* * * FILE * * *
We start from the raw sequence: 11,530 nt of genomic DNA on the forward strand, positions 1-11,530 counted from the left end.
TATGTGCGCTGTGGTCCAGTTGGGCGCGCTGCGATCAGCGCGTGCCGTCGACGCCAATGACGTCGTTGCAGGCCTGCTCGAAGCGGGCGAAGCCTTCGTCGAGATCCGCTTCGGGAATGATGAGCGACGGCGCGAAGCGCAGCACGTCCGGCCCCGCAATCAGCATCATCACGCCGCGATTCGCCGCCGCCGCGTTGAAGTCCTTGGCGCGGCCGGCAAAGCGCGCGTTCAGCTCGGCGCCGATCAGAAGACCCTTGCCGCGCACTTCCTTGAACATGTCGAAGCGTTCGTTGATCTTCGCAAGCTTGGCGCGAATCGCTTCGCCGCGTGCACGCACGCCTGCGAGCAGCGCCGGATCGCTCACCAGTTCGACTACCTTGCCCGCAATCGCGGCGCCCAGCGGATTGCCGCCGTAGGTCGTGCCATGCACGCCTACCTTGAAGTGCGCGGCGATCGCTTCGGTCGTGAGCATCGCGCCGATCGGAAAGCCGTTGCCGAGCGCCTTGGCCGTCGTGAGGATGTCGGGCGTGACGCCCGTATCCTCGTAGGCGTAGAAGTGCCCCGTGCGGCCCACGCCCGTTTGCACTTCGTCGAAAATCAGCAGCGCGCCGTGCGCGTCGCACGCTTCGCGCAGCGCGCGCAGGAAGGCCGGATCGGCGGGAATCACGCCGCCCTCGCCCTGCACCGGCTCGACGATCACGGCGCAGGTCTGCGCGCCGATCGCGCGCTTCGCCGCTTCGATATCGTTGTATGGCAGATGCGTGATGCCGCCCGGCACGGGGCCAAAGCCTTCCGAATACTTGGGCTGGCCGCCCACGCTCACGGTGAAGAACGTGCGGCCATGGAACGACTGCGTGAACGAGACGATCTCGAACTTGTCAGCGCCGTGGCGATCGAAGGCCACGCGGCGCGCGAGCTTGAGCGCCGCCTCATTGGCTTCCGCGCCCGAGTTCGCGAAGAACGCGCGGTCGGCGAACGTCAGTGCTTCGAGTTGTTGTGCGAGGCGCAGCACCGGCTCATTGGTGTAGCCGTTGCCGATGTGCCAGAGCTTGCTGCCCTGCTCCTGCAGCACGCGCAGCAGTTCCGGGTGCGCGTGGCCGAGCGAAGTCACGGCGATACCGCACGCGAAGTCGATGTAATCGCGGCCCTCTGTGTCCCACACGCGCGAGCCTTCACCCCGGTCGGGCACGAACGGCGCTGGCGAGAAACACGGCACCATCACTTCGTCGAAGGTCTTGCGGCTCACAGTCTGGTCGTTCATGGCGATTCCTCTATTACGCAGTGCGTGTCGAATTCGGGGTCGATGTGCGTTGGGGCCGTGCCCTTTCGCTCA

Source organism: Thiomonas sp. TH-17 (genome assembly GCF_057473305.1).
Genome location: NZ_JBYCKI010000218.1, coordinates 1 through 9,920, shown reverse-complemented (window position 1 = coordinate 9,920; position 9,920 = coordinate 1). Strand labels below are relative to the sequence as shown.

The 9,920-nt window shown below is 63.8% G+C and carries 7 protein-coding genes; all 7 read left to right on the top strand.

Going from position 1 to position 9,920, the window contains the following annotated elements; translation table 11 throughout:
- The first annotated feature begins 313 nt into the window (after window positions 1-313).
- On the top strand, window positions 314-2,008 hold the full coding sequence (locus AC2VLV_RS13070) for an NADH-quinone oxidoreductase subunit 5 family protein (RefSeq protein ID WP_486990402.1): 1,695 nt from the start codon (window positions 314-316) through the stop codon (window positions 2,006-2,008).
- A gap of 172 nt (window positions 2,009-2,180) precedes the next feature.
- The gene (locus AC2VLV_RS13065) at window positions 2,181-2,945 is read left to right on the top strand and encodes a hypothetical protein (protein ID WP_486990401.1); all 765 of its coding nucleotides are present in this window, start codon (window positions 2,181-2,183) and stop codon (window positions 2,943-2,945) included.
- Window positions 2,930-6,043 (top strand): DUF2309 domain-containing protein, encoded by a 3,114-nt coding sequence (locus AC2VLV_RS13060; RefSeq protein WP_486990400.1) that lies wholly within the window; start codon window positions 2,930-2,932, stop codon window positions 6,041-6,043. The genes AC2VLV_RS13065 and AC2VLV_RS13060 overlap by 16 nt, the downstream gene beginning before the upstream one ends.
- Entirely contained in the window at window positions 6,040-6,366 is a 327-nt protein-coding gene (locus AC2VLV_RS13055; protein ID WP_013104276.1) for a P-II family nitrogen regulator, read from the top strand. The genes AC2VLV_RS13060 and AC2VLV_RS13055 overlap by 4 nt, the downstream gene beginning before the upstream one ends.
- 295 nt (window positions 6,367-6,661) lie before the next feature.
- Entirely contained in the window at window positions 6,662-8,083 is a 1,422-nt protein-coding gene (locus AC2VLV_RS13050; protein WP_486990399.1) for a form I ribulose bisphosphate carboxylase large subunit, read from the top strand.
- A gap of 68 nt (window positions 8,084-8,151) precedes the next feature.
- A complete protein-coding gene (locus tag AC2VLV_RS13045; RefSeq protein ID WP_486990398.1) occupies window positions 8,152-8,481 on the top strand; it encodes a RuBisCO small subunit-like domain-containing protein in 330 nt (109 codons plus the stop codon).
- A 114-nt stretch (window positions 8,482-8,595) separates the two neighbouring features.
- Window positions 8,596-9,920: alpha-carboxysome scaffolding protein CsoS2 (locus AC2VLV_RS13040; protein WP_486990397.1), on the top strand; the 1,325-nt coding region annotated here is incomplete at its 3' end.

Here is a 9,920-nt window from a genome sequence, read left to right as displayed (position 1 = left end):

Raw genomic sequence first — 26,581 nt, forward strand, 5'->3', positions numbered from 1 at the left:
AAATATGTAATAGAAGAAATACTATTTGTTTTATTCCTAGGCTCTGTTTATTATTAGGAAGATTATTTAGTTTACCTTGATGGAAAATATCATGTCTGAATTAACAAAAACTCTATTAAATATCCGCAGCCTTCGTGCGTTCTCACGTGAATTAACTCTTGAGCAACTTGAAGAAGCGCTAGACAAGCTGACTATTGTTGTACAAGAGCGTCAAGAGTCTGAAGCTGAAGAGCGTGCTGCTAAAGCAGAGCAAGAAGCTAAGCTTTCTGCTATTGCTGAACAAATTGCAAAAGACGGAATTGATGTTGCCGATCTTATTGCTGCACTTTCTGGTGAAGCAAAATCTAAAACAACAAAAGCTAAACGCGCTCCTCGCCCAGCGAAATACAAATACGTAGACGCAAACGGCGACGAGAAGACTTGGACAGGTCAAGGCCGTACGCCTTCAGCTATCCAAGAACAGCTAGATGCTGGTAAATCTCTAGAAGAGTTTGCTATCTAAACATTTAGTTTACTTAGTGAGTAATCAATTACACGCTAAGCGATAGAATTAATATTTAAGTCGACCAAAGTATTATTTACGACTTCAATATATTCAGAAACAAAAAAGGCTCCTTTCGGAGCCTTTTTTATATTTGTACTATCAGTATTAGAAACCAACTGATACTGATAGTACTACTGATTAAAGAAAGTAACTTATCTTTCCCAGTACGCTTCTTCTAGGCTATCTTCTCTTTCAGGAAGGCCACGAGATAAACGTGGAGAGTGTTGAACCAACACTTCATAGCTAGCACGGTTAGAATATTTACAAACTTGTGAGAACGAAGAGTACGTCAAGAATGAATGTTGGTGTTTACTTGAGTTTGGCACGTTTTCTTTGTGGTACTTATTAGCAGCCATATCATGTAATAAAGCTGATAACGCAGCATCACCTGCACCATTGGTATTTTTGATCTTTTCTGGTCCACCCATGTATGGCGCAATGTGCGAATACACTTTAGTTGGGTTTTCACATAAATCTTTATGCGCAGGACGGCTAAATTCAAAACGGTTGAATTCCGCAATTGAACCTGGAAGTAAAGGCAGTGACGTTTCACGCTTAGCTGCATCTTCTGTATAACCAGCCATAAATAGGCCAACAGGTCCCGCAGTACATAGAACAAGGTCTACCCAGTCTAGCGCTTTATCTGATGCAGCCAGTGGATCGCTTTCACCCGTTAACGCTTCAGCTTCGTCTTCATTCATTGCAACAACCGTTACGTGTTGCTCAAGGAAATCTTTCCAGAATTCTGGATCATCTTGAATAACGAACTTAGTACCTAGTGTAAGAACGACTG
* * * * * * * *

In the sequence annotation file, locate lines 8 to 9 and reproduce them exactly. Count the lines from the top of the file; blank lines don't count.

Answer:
- On the top strand, window positions 314-2,008 hold the full coding sequence (locus AC2VLV_RS13070) for an NADH-quinone oxidoreductase subunit 5 family protein (RefSeq protein ID WP_486990402.1): 1,695 nt from the start codon (window positions 314-316) through the stop codon (window positions 2,006-2,008).
- A gap of 172 nt (window positions 2,009-2,180) precedes the next feature.